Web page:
AFT Local 6262 Presents:
Adjunct Faculty Spotlight – Christine Hirst
College of the Canyons has many extraordinary adjunct professors who are among the best in their fields.
Meet Christine Hirst from our Astronomy and Physical Science Department. She has been sharing her excitement and passion for science with students at COC for 4 years. Most recently she was selected as one of four National Science Foundation positions in the Astronomy in Chile Educator Ambassador Program.
Please read her story below:
I have been teaching astronomy and physical science at COC for 4 years. I love using the medium of space to get students excited about science, and to see them get excited and curious. I especially enjoy listening to their discourse as they discuss complicated topics, and seeing their process develop and evolve as they gain skills of scientific literacy. In the Spring of 2019, I was selected as one of four National Science Foundation positions in the Astronomy in Chile Educator Ambassador Program. I had the privilege of traveling to Chile in July, which immediately followed my work in Hong Kong where I founded a space-themed STEM camp for English Language Learners. I literally flew for 3 days! In Chile I visited 3 major observatories, the peak of which was the Atacama Large Milimeter Array (ALMA), located above 16,000 feet. This array microwave dishes are spread across 16 km on the highest plateau in the World. The observatory appears very different than a typical “telescope” because the light gathered is not in visual wavelengths. The array more closely resembles a field of satellite dishes. This site is provides the missing link to so many cosmic phenomena, and recently was responsible for resolving the now famous first image of the black hole in M87. Without ALMA data, the image would resemble a pixelated blob.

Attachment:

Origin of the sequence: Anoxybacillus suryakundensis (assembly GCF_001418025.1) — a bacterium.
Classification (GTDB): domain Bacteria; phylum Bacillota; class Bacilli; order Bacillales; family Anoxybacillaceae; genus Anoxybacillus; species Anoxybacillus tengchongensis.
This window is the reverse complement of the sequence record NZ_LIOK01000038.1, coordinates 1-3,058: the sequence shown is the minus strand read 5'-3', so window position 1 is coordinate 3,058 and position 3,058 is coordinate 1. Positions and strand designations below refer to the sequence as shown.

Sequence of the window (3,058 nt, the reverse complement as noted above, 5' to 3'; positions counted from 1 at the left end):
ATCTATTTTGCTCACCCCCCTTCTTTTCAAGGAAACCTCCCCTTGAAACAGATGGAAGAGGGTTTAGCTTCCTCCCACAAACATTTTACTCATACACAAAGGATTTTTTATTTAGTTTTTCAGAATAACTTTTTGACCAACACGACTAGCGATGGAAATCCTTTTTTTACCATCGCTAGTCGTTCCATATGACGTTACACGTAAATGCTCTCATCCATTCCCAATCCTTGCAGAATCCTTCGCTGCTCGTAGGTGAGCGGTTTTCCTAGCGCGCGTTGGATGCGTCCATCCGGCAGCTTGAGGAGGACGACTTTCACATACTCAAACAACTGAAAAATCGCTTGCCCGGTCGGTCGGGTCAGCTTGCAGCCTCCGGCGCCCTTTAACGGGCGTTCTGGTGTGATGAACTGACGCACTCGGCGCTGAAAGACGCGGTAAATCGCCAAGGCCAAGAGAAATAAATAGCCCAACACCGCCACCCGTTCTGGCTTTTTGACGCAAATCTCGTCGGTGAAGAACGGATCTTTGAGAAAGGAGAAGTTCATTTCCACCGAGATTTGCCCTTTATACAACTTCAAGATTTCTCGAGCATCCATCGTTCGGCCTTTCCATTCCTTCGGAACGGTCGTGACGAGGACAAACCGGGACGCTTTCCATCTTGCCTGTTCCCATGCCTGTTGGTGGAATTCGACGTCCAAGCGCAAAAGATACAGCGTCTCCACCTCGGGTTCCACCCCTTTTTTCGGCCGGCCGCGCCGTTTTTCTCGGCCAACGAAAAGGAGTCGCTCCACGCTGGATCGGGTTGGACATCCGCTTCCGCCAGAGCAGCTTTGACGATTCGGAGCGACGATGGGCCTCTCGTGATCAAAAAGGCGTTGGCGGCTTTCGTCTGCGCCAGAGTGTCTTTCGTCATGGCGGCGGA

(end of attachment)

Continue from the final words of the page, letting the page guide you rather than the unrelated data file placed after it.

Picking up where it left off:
Chile is crucially important in the field of astronomy; data from these observatories provide some of the only glimpses of the Southern sky. Chile has numerous science observatories, and has embraced astronomy as a tourist niche. There are currently over 100 private, “tourist” observatories. Spending time at various sites and interacting with scientists there has provided me a wealth of relevant information to bring back to my classes to inspire the next generation of scientists, engineers, astronauts and explorers. This truly was a stellar opportunity!
Congratulations Christine and thank you for sharing your expertise with our students!!
* Please let us know if you would like to share your experience and passion for teaching at College of the Canyons!